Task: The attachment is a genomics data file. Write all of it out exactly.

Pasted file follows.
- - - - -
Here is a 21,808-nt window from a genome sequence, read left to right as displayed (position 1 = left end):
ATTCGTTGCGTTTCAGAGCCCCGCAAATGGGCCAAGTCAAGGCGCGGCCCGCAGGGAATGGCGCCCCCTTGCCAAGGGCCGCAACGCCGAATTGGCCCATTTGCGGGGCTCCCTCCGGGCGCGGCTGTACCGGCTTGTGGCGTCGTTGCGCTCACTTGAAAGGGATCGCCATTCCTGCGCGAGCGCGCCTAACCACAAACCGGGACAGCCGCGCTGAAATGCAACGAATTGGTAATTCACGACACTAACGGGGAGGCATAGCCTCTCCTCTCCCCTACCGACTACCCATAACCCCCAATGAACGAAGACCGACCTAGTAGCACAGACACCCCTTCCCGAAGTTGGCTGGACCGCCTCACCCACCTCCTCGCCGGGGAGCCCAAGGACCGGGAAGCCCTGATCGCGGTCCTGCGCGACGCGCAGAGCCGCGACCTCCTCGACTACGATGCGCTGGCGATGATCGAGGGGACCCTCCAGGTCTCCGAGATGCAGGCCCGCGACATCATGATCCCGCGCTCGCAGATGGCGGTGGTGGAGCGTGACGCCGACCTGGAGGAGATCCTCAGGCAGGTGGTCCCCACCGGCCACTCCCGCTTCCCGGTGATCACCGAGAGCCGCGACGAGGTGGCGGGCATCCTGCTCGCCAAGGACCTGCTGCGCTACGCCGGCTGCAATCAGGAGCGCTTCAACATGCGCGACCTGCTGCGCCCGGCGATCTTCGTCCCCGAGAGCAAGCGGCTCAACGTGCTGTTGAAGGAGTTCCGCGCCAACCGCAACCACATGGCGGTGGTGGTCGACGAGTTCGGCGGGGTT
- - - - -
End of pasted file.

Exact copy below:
Here is a 21,808-nt window from a genome sequence, read left to right as displayed (position 1 = left end):
ATTCGTTGCGTTTCAGAGCCCCGCAAATGGGCCAAGTCAAGGCGCGGCCCGCAGGGAATGGCGCCCCCTTGCCAAGGGCCGCAACGCCGAATTGGCCCATTTGCGGGGCTCCCTCCGGGCGCGGCTGTACCGGCTTGTGGCGTCGTTGCGCTCACTTGAAAGGGATCGCCATTCCTGCGCGAGCGCGCCTAACCACAAACCGGGACAGCCGCGCTGAAATGCAACGAATTGGTAATTCACGACACTAACGGGGAGGCATAGCCTCTCCTCTCCCCTACCGACTACCCATAACCCCCAATGAACGAAGACCGACCTAGTAGCACAGACACCCCTTCCCGAAGTTGGCTGGACCGCCTCACCCACCTCCTCGCCGGGGAGCCCAAGGACCGGGAAGCCCTGATCGCGGTCCTGCGCGACGCGCAGAGCCGCGACCTCCTCGACTACGATGCGCTGGCGATGATCGAGGGGACCCTCCAGGTCTCCGAGATGCAGGCCCGCGACATCATGATCCCGCGCTCGCAGATGGCGGTGGTGGAGCGTGACGCCGACCTGGAGGAGATCCTCAGGCAGGTGGTCCCCACCGGCCACTCCCGCTTCCCGGTGATCACCGAGAGCCGCGACGAGGTGGCGGGCATCCTGCTCGCCAAGGACCTGCTGCGCTACGCCGGCTGCAATCAGGAGCGCTTCAACATGCGCGACCTGCTGCGCCCGGCGATCTTCGTCCCCGAGAGCAAGCGGCTCAACGTGCTGTTGAAGGAGTTCCGCGCCAACCGCAACCACATGGCGGTGGTGGTCGACGAGTTCGGCGGGGTT